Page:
The hotel, the Sheraton Grand, looked to be a very nice place next to Mirabell Gardens in the newer part of the city, across the river from the older part. We hadn't spent much time doing diligence on the hotel, as we were using points everywhere, and Salzburg had two peroperties in town, but one was closed for renovations, so our choice was basically made for us. We were on the first floor, but we quickly realized that in Europe, the first floor is the first floor above the ground floor - or what we call the second floor in the US. Between the elevator and our room there was this little contraption that puzzled us at first, but then we realized it was a shoe cleaner/buffer, presumably to get mud and snow and other crud off of your shoes.

We had a nice big room, with a large bathroom as well. The hotel bathroom looks quite a bit like our bathrooms back home - our house design must be very European. We went out for dinner, with no real idea where to go. Justin had done a quick web search in the hotel room, and found some place with good reviews that was nearby, just on our side of the river. But it had no room, and they didn't even offer a waiting list, so we walked across the river into old town. In old town there was a street just off the riverbank that paralleled the river, and it was full of stores (and people), so we followed that for a bit. Eventually we ran into more Christmas markets near the Mozartzplatz. Above us to the south was a well illuminated giant fortress, which we planned to visit the next day (and perhaps night as well). We found a beer hall, Gasthaus Zwettler's, and it was busy was there was a couple empty tables.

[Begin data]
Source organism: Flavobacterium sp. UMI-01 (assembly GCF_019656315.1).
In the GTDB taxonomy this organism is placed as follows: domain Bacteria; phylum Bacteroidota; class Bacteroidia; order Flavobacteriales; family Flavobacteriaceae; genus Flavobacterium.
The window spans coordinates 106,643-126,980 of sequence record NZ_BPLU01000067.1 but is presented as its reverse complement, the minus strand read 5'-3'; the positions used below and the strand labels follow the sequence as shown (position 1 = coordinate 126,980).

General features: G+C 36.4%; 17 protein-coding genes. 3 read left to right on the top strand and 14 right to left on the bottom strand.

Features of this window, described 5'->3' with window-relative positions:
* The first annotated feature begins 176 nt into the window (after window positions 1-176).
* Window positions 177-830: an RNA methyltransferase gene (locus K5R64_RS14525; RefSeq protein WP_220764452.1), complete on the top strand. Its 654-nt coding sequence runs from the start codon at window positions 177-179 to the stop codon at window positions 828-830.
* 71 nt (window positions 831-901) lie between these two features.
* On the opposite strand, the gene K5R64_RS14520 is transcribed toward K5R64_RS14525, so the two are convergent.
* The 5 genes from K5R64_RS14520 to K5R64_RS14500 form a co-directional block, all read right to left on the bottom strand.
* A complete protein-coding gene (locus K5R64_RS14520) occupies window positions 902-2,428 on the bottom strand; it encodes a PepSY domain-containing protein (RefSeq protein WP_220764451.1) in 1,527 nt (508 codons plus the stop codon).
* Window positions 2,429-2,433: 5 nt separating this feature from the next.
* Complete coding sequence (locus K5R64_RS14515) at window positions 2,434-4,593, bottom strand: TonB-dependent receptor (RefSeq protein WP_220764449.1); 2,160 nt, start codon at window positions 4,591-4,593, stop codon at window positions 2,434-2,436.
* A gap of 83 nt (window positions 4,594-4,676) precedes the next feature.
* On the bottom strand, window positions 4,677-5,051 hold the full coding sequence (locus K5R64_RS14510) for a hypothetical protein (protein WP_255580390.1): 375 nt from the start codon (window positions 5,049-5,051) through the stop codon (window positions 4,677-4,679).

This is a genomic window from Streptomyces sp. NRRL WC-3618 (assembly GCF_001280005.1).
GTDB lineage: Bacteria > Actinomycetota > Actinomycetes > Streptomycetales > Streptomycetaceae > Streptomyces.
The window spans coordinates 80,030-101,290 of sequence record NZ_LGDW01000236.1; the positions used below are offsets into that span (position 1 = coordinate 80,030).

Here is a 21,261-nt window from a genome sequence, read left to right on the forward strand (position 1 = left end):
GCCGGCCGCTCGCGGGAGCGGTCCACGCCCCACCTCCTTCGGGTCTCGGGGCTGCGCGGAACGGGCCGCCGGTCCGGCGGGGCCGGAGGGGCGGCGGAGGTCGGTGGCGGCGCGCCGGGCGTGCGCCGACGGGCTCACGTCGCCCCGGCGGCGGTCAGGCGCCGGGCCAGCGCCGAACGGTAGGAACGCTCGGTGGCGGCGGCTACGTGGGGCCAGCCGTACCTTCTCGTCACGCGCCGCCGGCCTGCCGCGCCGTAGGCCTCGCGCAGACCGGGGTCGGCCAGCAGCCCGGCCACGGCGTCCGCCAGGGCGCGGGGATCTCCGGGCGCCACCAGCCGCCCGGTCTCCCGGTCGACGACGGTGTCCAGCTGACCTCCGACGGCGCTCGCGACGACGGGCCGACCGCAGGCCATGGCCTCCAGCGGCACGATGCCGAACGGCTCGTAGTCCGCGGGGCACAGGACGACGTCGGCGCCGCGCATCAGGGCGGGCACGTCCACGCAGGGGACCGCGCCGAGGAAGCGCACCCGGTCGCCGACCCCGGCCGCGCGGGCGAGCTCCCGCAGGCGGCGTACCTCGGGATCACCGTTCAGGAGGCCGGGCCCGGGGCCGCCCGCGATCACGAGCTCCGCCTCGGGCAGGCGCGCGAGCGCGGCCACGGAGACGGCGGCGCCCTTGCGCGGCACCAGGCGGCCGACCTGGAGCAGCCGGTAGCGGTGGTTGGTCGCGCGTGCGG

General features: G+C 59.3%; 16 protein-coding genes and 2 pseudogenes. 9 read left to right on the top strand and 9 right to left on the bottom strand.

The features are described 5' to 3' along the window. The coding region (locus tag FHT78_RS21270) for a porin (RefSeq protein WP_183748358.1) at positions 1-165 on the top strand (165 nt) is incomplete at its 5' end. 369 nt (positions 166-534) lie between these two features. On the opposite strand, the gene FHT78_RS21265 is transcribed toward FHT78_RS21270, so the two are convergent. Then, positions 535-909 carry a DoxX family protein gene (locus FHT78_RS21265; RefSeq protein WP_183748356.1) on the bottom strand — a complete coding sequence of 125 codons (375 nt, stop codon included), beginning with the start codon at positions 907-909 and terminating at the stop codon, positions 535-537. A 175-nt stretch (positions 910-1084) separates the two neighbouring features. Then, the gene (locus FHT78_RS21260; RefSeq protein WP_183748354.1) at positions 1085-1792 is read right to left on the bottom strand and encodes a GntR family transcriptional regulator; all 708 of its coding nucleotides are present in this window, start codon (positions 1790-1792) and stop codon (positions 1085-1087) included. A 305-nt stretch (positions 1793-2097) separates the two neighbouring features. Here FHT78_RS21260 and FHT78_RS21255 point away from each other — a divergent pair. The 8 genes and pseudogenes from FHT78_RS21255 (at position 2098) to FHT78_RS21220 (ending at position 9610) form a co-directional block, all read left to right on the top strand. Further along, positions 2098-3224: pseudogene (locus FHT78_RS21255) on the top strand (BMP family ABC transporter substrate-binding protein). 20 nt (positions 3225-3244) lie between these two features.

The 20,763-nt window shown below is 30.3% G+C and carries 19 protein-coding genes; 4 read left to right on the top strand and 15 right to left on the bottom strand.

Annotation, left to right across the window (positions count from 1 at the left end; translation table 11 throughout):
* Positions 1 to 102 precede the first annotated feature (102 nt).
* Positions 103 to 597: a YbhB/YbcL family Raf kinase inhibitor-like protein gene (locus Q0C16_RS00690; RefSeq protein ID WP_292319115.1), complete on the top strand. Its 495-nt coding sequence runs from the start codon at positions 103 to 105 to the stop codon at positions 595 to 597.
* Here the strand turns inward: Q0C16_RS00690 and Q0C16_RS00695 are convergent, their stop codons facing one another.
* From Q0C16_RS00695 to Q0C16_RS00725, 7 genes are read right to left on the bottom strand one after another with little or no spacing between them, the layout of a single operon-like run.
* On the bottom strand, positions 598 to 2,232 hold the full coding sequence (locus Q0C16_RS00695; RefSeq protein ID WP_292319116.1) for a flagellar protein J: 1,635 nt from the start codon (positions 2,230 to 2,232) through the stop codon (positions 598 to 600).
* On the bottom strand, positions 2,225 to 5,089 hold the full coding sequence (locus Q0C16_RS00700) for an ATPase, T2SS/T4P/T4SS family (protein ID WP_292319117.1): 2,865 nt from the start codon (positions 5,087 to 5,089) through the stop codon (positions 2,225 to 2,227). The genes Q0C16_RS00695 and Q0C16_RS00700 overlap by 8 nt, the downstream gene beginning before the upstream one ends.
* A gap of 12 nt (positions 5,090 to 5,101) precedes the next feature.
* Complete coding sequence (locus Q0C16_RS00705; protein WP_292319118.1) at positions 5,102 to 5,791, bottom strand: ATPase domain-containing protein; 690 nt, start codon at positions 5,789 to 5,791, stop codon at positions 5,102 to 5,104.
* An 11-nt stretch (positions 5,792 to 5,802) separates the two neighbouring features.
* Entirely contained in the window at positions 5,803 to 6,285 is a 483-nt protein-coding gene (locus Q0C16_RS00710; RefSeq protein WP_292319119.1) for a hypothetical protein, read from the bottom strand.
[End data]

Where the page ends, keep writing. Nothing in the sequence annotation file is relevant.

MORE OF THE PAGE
Our seat was right near the bar, and the bar was full of rowdy (but good natured) folks enjoying their alcohol. We had a fair amount of catching up to do, not that we wanted to. A couple of the people were too drunk to walk without assistance. We just did a bunch of people watching, and Crystal attempted to listen to whatever German she could make out. She'd been practicing for a couple months before our trip. She'd been fluent(ish) when she was quite young, before Kindergarten, and had taken a little bit in school, but nothing any time recently.

One of the rowdy bar folks tried to get Crystal to dance, but she wasn't interested, and the guy wouldn't take no for an answer until his buddy told him to cool it. Justin ordered the schnitzel, after purposely avoiding eating any schnitzel in the Czech Republic - he wanted to have it in Austria first. The food was good, as was the beer. As if those weren't heavy enough, we shared some fancy dessert with raspberries that almost looked like a ship's sails. Apparently it's a thing in Austria, but we had no clue. On the way back we saw an outdoor ice skating rink, and aside from it and the market nearby, the city was very quiet with almost everything else closed. We walked back across the river and up to the hotel. We were asleep around midnight or so, and despite this being ostensibly a "travel" day (which it was), we had still managed to walk almost 8 miles.